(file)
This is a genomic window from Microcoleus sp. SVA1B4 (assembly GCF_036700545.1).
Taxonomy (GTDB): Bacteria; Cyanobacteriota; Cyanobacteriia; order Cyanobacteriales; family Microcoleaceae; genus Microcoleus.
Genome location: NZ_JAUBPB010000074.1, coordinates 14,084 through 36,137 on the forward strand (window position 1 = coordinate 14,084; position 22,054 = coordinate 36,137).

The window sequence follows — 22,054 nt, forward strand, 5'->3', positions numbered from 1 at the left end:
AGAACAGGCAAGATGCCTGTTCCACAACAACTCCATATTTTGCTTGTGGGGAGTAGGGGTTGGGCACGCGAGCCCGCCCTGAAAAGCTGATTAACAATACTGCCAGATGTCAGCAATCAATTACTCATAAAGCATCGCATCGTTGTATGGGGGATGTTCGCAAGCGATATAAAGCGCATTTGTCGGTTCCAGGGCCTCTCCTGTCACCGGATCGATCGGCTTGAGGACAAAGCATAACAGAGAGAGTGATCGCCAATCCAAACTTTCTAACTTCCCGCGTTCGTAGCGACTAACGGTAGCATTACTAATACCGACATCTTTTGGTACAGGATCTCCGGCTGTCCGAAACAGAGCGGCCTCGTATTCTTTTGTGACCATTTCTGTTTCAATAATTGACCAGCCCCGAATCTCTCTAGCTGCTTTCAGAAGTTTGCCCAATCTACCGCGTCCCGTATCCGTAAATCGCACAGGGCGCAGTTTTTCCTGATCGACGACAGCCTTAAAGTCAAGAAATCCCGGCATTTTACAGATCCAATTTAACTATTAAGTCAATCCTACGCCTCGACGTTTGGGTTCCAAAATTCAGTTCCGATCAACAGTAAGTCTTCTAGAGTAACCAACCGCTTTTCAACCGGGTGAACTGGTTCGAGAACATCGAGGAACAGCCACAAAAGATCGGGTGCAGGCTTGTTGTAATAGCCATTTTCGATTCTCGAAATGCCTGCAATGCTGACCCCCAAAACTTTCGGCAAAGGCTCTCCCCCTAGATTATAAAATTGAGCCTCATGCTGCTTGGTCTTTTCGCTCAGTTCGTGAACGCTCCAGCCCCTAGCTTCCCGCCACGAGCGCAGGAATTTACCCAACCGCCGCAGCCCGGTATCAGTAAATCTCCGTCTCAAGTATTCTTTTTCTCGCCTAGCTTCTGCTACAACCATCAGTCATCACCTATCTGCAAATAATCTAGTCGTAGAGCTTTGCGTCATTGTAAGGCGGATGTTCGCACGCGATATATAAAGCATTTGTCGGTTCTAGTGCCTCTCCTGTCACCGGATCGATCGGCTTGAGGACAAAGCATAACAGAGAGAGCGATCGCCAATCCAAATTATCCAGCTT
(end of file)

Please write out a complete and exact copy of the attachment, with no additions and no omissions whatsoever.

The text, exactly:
This is a genomic window from Microcoleus sp. SVA1B4 (assembly GCF_036700545.1).
Taxonomy (GTDB): Bacteria; Cyanobacteriota; Cyanobacteriia; order Cyanobacteriales; family Microcoleaceae; genus Microcoleus.
Genome location: NZ_JAUBPB010000074.1, coordinates 14,084 through 36,137 on the forward strand (window position 1 = coordinate 14,084; position 22,054 = coordinate 36,137).

The window sequence follows — 22,054 nt, forward strand, 5'->3', positions numbered from 1 at the left end:
AGAACAGGCAAGATGCCTGTTCCACAACAACTCCATATTTTGCTTGTGGGGAGTAGGGGTTGGGCACGCGAGCCCGCCCTGAAAAGCTGATTAACAATACTGCCAGATGTCAGCAATCAATTACTCATAAAGCATCGCATCGTTGTATGGGGGATGTTCGCAAGCGATATAAAGCGCATTTGTCGGTTCCAGGGCCTCTCCTGTCACCGGATCGATCGGCTTGAGGACAAAGCATAACAGAGAGAGTGATCGCCAATCCAAACTTTCTAACTTCCCGCGTTCGTAGCGACTAACGGTAGCATTACTAATACCGACATCTTTTGGTACAGGATCTCCGGCTGTCCGAAACAGAGCGGCCTCGTATTCTTTTGTGACCATTTCTGTTTCAATAATTGACCAGCCCCGAATCTCTCTAGCTGCTTTCAGAAGTTTGCCCAATCTACCGCGTCCCGTATCCGTAAATCGCACAGGGCGCAGTTTTTCCTGATCGACGACAGCCTTAAAGTCAAGAAATCCCGGCATTTTACAGATCCAATTTAACTATTAAGTCAATCCTACGCCTCGACGTTTGGGTTCCAAAATTCAGTTCCGATCAACAGTAAGTCTTCTAGAGTAACCAACCGCTTTTCAACCGGGTGAACTGGTTCGAGAACATCGAGGAACAGCCACAAAAGATCGGGTGCAGGCTTGTTGTAATAGCCATTTTCGATTCTCGAAATGCCTGCAATGCTGACCCCCAAAACTTTCGGCAAAGGCTCTCCCCCTAGATTATAAAATTGAGCCTCATGCTGCTTGGTCTTTTCGCTCAGTTCGTGAACGCTCCAGCCCCTAGCTTCCCGCCACGAGCGCAGGAATTTACCCAACCGCCGCAGCCCGGTATCAGTAAATCTCCGTCTCAAGTATTCTTTTTCTCGCCTAGCTTCTGCTACAACCATCAGTCATCACCTATCTGCAAATAATCTAGTCGTAGAGCTTTGCGTCATTGTAAGGCGGATGTTCGCACGCGATATATAAAGCATTTGTCGGTTCTAGTGCCTCTCCTGTCACCGGATCGATCGGCTTGAGGACAAAGCATAACAGAGAGAGCGATCGCCAATCCAAATTATCCAGCTT